When we get to the shrine, Logan immediately sets about picking up candles that have fallen over and stacking them against the far wall. I join him.

“A lot of people think some places are too holy to touch,” he explains. “But holy things need just as much care as anything else. Maybe more.”

He invites me to leave a prayer in the wall, and I do. I tear a sheet of paper from my notebook and write a prayer for my mother and stick it in the wall. It’s not lost on me that the last time I saw Logan, and the last time I saw Spring, my mother was still alive.

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Prayers left in the crevices of the wall at El Tiradito.

We walk the neighborhood for a while longer. Logan tells me about the plans for his youth poetry workshop, Spoken Futures. Almost by accident, the group has become a torch bearer in the fight to keep Mexican-American studies alive at the high school level in Tucson. This is important, because in 2010 the state of Arizona banned Ethnic Studies classes in all public schools. The decision, particularly because it seemed to specifically target the Tucson Unified School District—which has a very high number of Latino students—was seen as racially motivated. This perspective was upheld recently when a federal appeals court ruled that a lawsuit against the law could move forward.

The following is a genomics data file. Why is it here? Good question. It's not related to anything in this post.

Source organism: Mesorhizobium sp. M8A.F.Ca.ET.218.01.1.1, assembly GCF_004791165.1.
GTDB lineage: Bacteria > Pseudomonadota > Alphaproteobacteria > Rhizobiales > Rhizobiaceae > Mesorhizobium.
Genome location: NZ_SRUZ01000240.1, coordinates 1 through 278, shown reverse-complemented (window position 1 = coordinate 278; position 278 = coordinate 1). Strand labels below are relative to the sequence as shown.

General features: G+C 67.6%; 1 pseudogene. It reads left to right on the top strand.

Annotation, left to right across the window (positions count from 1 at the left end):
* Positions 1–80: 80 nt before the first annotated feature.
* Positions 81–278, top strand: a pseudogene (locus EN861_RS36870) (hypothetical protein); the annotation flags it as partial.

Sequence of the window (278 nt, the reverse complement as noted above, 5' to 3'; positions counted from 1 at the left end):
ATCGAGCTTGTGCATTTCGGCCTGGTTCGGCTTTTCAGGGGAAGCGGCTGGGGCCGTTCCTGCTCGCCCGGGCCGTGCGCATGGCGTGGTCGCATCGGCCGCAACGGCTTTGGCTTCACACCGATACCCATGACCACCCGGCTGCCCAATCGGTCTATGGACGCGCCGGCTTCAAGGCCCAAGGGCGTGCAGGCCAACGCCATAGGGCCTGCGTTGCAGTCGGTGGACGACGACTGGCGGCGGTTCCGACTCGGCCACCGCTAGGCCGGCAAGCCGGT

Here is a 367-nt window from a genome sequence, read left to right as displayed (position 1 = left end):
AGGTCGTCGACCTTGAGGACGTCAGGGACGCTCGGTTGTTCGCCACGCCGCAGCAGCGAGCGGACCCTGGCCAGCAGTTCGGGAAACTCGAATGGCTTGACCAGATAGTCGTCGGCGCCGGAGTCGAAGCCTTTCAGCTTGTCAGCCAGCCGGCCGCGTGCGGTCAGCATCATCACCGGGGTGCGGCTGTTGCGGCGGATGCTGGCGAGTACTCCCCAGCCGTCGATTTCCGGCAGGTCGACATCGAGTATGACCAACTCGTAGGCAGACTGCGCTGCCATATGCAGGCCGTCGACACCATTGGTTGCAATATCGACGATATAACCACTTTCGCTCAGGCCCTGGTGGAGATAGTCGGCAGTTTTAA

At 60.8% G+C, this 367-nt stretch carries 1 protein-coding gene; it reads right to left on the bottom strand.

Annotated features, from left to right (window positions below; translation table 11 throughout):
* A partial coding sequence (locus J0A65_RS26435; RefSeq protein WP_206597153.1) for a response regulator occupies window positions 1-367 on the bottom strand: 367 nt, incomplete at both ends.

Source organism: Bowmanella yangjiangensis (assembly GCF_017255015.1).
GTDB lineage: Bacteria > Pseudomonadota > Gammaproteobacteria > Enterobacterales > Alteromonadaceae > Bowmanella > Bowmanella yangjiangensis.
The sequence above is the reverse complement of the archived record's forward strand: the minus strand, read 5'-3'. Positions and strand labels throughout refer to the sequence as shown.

This is not the first law to generate accusations of racism in the state of Arizona. In 2010, the state also passed a law called SB 1070, which requires law enforcement to determine a person’s immigration status if there is “reasonable suspicion” the person might be an illegal immigrant. Despite accusations of racial profiling (the law is known locally as the “papers, please” law), SB 1070 remains on the books.

For many of the kids Logan teaches, these laws feed into the sense that there is a new southwest, and that they are not welcome in it. They are the castaways in this new vision of America, and their isolation is a byproduct of the fear and paranoia that surround debates about immigration. Maybe it’s no accident, then, that Logan envisions the Spoken Futures program being headquartered next to the El Tiradito shrine. Symbolic of the forgotten and abandoned, the shrine still had the power to turn back powerful forces. More importantly, it exists as a reminder of what this city was in its past, and of who laid the groundwork to make much of the state what it is today.